The biggest news coming out of Abbott recently is the decision to split the company into two completely separate entities:
a research-based pharmaceuticals company (where Humira will reside), and a diversified medical products division. Miles White,
Abbott's CEO since 1998, will preside over the diversified medical products company (which will retain the name Abbott), and
Richard Gonzalez, currently executive vice president, global pharmaceuticals, will become chairman and CEO of the as-yet-unnamed
pharmaceutical company. The official reason for the split, according to company statements, is that the businesses were growing
in opposite directions. "The profile of the diversified group and the profile of the investor on the pharma side have really
diverged," says Stewart. Others have speculated that Humira's importance in the overall valuation of Abbott, and the drug's
inevitable patent loss down the road, could effectively harm other aspects of the business. Whichever motive is closest to
the mark—and it's likely a combination of the two—one thing is clear: with respect to anticipating the market, White was something
of a soothsayer when it came to Humira.
When Abbott announced that it would acquire BASF's pharmaceutical business, known as Knoll, in December 2000, Abbott's stated
goal was to "broaden its global infrastructure, acquire late-stage and marketed products, increase its pharmaceutical R&D
spending significantly, and access leading monoclonal antibody technologies," according to the issued press release at the
time. The last goal was the crucial one; Knoll's monoclonal antibody, called D2E7, came in with the purchase. In the release,
White said the acquisition would help to build Abbott's footprint in Europe and Japan, adding that, "Importantly, the acquisition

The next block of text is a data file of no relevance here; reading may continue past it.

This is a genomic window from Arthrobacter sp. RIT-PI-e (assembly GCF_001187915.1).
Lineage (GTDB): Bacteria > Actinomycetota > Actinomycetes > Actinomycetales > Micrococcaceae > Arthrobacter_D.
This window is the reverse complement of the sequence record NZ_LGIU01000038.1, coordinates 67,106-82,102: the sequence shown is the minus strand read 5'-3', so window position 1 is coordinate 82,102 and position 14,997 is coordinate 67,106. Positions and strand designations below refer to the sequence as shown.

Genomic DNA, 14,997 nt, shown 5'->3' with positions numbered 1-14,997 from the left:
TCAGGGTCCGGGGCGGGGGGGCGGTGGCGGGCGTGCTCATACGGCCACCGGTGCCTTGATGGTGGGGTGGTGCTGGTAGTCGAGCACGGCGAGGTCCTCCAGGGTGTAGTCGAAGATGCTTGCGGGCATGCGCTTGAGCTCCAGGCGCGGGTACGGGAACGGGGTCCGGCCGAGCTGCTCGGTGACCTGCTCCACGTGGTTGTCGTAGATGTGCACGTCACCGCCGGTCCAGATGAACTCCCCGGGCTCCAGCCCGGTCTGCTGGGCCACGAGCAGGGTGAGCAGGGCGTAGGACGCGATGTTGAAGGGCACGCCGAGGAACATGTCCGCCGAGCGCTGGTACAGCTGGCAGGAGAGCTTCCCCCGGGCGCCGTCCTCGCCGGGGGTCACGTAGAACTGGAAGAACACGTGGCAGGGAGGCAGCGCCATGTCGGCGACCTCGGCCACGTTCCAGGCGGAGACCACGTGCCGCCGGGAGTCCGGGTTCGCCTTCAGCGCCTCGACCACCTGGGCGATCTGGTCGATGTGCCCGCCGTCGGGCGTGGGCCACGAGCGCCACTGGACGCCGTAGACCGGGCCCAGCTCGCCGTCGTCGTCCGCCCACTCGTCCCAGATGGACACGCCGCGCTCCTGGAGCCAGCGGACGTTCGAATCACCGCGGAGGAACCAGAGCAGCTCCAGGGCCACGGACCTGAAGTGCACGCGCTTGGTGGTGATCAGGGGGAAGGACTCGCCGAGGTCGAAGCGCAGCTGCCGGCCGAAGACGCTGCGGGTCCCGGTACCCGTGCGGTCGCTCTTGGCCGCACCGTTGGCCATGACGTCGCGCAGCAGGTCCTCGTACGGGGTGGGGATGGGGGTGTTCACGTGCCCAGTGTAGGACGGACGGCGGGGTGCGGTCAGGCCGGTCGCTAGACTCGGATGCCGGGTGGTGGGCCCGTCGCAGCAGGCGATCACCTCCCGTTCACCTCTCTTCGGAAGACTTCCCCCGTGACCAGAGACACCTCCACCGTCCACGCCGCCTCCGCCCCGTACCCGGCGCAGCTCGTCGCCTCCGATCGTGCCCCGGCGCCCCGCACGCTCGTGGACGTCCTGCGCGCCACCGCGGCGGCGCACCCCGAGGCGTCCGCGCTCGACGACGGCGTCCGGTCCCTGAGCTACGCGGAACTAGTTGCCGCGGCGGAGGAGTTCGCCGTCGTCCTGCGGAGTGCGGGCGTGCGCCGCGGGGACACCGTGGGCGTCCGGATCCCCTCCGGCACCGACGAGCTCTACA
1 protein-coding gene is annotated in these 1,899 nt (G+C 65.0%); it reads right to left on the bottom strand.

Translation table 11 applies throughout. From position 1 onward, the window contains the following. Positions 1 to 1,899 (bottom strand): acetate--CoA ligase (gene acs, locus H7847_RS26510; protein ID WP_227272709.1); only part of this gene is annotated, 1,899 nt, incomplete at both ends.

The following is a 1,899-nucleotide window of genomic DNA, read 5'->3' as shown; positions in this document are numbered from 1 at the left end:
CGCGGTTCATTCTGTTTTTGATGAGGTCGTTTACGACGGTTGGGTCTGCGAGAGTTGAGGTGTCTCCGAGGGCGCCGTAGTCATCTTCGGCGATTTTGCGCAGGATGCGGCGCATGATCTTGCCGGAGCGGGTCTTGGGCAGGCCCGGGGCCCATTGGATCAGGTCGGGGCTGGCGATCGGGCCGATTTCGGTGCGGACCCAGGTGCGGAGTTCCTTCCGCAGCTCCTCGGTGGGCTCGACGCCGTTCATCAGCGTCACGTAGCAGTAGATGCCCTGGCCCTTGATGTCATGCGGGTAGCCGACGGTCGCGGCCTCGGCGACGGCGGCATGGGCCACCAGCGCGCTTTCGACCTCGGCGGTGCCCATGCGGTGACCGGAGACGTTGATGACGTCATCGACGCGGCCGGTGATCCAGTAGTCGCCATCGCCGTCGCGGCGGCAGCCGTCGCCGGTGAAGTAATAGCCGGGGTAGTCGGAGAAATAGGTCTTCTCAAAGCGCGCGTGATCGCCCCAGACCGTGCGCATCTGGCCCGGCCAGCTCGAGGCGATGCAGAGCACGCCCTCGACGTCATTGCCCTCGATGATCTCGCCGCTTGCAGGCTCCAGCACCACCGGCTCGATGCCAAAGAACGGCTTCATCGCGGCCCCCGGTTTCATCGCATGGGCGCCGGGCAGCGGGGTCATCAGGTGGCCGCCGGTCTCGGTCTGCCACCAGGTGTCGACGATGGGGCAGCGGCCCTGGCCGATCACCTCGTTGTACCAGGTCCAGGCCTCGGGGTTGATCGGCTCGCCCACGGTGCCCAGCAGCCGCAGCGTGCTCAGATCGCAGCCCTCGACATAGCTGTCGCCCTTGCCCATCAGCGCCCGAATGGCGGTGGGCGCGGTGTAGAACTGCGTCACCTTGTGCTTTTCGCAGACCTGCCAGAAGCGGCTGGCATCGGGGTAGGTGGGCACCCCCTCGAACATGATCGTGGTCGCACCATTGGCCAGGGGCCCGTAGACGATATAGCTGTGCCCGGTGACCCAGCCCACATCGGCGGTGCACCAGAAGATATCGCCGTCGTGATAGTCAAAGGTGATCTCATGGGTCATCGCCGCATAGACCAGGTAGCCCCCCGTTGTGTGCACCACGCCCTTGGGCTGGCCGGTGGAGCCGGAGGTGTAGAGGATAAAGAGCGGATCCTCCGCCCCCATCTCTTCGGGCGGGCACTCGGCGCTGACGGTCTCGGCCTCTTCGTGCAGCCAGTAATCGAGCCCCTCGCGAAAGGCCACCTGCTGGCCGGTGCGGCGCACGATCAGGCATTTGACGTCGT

will also bring leading monoclonal antibody technology, and a strong research presence in immunology with a high-potential
product, D2E7 for rheumatoid arthritis." High potential indeed, considering Abbott paid $6.9 billion for BASF/Knoll, and Humira
earned almost $8 billion last year. Synthroid, a thyroid hormone already on the market, came with the acquisition too, and
has earned steady profits—it cleared $500 million in the U.S. in 2011, and sales were $638 million in total, a 14 percent
increase year-over-year. Sales of Synthroid have easily paid a chunk of the acquisition cost over the last 10 years. The acquisition
"was a little before my time," says Stewart, but "I have to give management a lot of credit—that was excellent anticipation
in terms of the changing mix between small molecules and large molecules like biologics."
The acquisition and subsequent development of Humira has had no small impact on the pharma sector and its direction, and hundreds
of thousands of patients with severe autoimmune diseases have used Humira to improve their quality of life. As biologic drugs
become increasingly prescribed and used, education for physicians—but especially patients—will be critical. While it's important
that patients know about potential drug side effects—they need to understand occurrence rates better, through quantitative,
not qualitative risk/benefit presentation—they also need to know about the risks of abstaining from medication. "My nephew
has severe Crohn's, and he lost his entire intestine, but now he's on a TNF inhibitor," says Ladd. "His mother and father
wouldn't put him on it until he nearly died, partly because they hear about all of the side effects of the drugs, and not
the side effects of the condition. Had my sister-in-law and brother been told that their son's condition is so severe that
he could end up with a life-threatening condition, or have to use a bag the rest of his life, they probably would have put
him on it," she says. As biopharmaceutical companies develop the next generation of biologic drugs for autoimmune diseases
and other conditions, they will need to maintain a focus on patient education; FDA could expedite this process with better
risk communication guidelines.
In 2011, Humira sales grew in all of the "big three" indications, due in no small part to patient communications, says Stewart.
"We were really able to talk to the consumer like never before in 2011 ... there was significant push in disease awareness,
mass-media campaigns, and branded Humira commercials." Given the low penetration rates, it makes sense to reach out to patients
with educational messaging. "I'm very proud of the way we've handled that, and I think it has aided both patients and the
performance of the brand," he said.